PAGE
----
Typically, graph problems don't depend on the "names" of the vertices. Finding a route from Paris to Berlin doesn't get any easier or harder if you rename the cities Sirap and Nilreb, or 6 and 32, or anything else. Indeed, in many cases, the vertices of the graph don't even have explicit names: they're just a set. Since changing the names of the vertices makes no difference, an algorithm doesn't become less powerful by assuming that the names are $1, \dots, n$, where $n$ is the total number of vertices. That is, there is no loss of generality in doing this.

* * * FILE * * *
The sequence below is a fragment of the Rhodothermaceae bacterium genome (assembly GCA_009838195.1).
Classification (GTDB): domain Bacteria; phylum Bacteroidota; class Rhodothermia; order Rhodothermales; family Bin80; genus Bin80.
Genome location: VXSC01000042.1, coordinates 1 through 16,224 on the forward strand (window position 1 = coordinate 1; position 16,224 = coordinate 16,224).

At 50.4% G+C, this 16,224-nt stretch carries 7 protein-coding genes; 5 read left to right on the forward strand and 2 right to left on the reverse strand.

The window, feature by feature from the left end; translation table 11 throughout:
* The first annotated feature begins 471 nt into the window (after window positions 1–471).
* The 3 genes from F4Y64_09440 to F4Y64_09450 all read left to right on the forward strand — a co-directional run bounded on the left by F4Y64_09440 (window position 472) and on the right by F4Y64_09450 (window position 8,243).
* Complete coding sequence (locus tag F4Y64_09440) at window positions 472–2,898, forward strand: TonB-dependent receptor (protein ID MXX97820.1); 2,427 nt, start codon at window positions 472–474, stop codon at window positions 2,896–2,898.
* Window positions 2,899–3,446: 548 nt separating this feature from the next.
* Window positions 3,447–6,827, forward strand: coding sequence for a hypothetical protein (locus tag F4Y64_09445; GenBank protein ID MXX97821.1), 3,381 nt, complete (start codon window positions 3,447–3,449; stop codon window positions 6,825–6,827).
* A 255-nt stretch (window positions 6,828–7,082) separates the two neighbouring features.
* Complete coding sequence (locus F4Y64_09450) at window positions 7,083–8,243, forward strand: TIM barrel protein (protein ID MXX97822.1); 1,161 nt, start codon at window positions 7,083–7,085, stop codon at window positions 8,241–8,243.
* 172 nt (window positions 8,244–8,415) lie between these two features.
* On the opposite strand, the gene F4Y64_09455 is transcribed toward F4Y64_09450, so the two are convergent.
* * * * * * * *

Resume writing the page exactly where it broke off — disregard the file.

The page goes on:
$1, \dots, n$ is a useful choice of names because computers are good at dealing with numbers and because, typically, the vertices will be stored in some kind of array anyway (an array of adjacency lists or just an adjacency matrix). It makes sense to name the vertex after the array cell it occupies, so that the algorithm never has to worry about the distinction between "vertex $x$" and "the place where vertex $x$ is stored".